Context in go 101

Pre-Requisite

Article assumes that Reader is familiar with Goroutines, channels and HTTP

Why Context?

The primary idea behind context is the ability to cancel unneeded work.

  • B starts to do work
  • While B is working, A no longer needs the result either because B is slow, or A’s caller no longer needs the result (say because of a user action or expiry of some deadline)

HTTP GET call to a Slow Server

The picture below depicts a simple REST client calling a GET on HTTP Server that takes time to respond.

Waiting for a Slow Server

A Timeout handling Pattern with Context

For the impatient, here is the full code. In the sections below we will go through it step by step

Step 1

For better code organization we define a type called ResponseHandler . This is a function that can process the result of http request. Implementation of this handler can hence contain any custom logic as required

//Func Type to handle response
type ResponseHandler func(resp *http.Response, err error) error
//Implementation of Response Handler
func stdOutHandler(resp * http.Response, err error) error {
if err != nil {
return err
}
defer resp.Body.Close()
//Handle the response
//In this case we just print the body
body, _: = ioutil.ReadAll(resp.Body)
fmt.Printf("Body from response %s\n", string(body))
return nil
}

Step 2

  • Create Request with a Timeout context. This is the key
ctx, cancel := context.WithTimeout(context.Background(), timeout)request, _ := http.NewRequestWithContext(ctx, "GET", getURL, nil)
  • Background is the root of any Context tree (Represented by the code context.Background()) .

Step 3

  • Do the request with context in a Goroutine.
fResult: = make(chan error, 0)
go func() {
fResult < -respHandler(http.DefaultClient.Do(request))
}()

Step 4

*️⃣ The Select

select {
case <-ctx.Done():
< -fResult //let the go routine end too
return ctx.Err()
case err:= < -fResult:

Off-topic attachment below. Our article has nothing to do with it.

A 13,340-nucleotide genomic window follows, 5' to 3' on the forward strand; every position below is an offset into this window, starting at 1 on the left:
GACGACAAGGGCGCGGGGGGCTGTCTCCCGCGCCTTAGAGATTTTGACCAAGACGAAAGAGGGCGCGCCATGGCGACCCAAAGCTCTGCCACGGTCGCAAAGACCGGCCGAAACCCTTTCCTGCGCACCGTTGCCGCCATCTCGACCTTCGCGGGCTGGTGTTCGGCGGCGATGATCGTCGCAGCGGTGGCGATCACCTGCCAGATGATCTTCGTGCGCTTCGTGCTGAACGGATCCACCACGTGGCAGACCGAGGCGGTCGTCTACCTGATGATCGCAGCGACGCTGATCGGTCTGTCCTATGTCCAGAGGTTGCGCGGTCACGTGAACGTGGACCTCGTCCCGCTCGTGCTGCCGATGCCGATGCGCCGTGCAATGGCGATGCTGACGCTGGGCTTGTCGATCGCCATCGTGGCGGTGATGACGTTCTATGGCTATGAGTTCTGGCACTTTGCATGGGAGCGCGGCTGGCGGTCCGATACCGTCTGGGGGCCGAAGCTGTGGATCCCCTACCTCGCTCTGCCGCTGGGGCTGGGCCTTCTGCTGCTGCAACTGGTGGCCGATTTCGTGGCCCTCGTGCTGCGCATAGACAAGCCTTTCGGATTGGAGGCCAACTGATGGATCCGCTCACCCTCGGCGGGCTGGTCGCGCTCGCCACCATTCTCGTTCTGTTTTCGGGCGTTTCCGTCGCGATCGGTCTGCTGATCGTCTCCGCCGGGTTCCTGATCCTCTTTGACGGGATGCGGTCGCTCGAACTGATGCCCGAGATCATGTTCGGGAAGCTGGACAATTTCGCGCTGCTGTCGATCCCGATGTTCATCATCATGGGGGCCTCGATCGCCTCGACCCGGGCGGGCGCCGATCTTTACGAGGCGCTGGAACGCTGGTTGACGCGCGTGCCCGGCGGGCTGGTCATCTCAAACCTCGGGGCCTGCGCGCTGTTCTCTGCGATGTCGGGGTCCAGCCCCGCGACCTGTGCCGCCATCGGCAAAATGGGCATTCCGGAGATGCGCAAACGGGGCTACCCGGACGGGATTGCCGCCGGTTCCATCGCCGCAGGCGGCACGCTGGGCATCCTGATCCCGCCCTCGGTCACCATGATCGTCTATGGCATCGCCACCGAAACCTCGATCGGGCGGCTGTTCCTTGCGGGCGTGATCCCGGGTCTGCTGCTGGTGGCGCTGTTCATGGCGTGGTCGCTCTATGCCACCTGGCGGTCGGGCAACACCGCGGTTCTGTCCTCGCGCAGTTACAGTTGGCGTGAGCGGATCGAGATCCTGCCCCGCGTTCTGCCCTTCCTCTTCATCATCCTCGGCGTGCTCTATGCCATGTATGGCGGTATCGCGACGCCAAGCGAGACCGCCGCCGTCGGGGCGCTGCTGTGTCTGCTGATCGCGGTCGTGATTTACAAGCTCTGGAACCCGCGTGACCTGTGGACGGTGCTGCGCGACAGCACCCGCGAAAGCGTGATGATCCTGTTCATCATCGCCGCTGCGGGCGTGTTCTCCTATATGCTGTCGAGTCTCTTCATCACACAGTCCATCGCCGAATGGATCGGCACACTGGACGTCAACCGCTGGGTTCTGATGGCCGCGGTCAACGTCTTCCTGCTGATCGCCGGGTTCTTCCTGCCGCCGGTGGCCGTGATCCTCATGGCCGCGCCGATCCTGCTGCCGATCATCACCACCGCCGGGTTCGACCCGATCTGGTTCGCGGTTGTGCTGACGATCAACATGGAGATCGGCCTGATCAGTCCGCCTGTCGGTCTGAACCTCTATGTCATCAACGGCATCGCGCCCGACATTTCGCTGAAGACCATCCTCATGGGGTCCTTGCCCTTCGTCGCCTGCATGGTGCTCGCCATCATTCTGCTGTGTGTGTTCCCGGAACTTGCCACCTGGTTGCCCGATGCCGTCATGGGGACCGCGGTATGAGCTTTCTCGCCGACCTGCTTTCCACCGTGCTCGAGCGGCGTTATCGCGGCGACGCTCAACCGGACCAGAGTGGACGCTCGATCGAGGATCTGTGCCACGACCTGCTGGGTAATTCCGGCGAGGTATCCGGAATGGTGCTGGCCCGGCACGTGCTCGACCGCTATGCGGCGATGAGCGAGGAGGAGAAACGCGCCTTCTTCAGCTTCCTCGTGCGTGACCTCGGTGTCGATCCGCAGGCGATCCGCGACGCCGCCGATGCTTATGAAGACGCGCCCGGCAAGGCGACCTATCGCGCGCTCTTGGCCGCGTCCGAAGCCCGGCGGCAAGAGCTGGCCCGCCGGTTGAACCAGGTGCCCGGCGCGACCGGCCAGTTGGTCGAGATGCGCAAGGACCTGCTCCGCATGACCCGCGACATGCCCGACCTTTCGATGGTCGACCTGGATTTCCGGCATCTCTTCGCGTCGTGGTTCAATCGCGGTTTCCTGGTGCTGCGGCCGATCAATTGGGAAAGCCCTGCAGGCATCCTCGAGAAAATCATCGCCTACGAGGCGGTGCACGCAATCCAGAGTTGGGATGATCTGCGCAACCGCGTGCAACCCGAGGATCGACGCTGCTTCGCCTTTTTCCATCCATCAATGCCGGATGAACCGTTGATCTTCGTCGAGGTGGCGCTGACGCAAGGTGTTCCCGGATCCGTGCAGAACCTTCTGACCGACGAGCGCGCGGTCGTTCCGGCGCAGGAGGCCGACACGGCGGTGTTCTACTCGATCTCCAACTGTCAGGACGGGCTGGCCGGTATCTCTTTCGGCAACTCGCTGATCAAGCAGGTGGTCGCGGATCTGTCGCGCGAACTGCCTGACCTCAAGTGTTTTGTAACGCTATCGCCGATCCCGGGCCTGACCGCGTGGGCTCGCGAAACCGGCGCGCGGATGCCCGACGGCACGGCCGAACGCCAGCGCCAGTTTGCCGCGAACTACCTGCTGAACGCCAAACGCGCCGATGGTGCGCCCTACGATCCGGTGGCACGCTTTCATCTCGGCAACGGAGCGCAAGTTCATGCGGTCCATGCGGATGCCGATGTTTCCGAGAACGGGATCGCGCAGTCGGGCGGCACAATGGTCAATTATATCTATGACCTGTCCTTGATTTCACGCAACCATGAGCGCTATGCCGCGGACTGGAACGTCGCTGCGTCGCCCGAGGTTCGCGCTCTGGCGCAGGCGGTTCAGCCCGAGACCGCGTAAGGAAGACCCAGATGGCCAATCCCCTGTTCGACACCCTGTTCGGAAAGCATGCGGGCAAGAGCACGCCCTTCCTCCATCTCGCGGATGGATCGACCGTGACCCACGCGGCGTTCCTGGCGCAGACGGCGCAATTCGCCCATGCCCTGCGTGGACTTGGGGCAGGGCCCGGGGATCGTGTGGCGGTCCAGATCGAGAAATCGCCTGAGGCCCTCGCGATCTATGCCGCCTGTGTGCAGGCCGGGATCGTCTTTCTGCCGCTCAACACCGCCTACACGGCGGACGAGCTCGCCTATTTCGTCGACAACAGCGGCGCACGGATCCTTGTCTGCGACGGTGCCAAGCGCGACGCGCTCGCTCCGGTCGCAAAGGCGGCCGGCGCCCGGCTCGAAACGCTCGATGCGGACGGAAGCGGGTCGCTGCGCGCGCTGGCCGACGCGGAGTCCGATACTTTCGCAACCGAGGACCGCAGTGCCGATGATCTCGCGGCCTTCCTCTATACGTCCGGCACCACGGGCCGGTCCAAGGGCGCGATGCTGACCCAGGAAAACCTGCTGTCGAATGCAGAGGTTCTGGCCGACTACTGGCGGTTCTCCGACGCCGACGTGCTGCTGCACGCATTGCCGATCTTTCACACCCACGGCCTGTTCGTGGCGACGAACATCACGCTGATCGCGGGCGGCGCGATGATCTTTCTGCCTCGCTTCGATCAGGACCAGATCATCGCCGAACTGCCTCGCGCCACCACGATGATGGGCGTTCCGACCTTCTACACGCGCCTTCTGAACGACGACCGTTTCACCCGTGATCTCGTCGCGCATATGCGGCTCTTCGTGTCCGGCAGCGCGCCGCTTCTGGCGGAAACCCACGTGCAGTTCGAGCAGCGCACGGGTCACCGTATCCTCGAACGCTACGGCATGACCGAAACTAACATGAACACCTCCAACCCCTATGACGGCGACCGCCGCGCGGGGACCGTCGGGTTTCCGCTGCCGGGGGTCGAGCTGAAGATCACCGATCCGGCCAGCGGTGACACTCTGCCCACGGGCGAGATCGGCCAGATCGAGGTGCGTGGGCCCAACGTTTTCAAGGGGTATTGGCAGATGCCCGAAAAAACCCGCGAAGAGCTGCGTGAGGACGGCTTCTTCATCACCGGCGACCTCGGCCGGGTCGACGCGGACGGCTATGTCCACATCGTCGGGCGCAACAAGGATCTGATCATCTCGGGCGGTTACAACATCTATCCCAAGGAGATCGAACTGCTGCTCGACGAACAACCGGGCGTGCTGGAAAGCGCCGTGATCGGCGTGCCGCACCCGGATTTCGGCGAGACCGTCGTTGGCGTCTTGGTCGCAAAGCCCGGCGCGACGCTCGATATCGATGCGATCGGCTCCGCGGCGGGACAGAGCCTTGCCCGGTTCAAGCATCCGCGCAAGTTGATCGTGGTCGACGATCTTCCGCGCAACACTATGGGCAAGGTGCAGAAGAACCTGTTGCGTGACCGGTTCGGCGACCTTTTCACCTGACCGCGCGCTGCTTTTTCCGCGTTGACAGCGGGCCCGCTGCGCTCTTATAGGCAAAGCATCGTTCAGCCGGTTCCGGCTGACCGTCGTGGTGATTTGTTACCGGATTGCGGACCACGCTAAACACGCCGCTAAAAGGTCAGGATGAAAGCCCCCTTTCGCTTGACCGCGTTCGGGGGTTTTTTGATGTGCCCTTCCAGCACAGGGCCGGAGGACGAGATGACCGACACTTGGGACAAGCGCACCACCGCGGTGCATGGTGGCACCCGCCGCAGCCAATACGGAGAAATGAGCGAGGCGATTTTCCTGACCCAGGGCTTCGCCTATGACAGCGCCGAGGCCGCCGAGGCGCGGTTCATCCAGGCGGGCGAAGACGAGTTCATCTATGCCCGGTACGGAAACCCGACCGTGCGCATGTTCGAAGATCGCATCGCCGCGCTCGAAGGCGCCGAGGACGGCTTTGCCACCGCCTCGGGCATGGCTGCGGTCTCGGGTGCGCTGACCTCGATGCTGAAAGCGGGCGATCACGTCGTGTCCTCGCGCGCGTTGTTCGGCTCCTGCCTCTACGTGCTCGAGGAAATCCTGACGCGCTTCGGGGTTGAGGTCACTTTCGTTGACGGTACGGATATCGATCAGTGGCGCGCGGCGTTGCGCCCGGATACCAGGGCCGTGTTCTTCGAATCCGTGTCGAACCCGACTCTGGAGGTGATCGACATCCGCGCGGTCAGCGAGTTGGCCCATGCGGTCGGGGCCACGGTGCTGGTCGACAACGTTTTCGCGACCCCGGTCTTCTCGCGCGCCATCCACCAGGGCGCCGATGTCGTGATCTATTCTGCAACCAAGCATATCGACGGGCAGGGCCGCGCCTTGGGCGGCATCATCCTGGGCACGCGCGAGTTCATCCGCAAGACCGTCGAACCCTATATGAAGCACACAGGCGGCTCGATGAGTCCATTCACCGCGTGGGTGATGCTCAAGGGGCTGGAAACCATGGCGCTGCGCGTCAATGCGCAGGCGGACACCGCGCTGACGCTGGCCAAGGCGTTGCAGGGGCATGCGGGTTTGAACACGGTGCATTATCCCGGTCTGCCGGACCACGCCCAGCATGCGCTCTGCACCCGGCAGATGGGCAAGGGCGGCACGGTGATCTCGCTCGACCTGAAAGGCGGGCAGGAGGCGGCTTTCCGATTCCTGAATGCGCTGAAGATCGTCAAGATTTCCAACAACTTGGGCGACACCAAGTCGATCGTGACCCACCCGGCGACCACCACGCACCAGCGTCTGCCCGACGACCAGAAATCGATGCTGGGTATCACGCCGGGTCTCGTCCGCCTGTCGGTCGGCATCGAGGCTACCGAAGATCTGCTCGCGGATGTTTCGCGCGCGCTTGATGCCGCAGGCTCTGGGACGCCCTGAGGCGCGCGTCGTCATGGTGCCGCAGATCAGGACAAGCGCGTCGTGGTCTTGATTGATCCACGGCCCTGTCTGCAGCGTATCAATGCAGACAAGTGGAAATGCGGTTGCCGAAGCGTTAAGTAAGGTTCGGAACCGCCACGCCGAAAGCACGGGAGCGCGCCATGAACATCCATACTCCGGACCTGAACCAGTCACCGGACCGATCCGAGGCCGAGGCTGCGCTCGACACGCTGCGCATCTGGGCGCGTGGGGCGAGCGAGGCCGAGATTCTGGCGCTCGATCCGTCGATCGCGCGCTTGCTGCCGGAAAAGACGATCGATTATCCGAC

return err //any other errors in response
}

Example Run

Running the gist, would report the following error (your port may differ since the httptest server picks a random port)

Error in GET request to server http://127.0.0.1:60171, error = context deadline exceeded

Context is Propagated

We saw that handling timeout on the HTTP Client allowed the caller to walk way from a slow response, but what about the Server? Wouldn’t it be nice if the Server could also know that the Client no longer cares about the result and stops processing it.

  • We now use the same methodology as used in case of request — start a Goroutine which does the job (in this case just sleeps for 12 seconds and then writes “Hello There” ).
  • After the Goroutine is spawned, the handler starts to wait on either a message on Done channel or from the channel fed by Goroutine
  • In our current case, since the timeout on the request is 6 second and the job takes 12 seconds, what we would see is the following error on the server side — Error context canceled when the context is canceled by the client.
Context Propagation

Next

This is just the tip of iceberg but hopefully provides enough “context” to try more complicated scenarios of Context usage.

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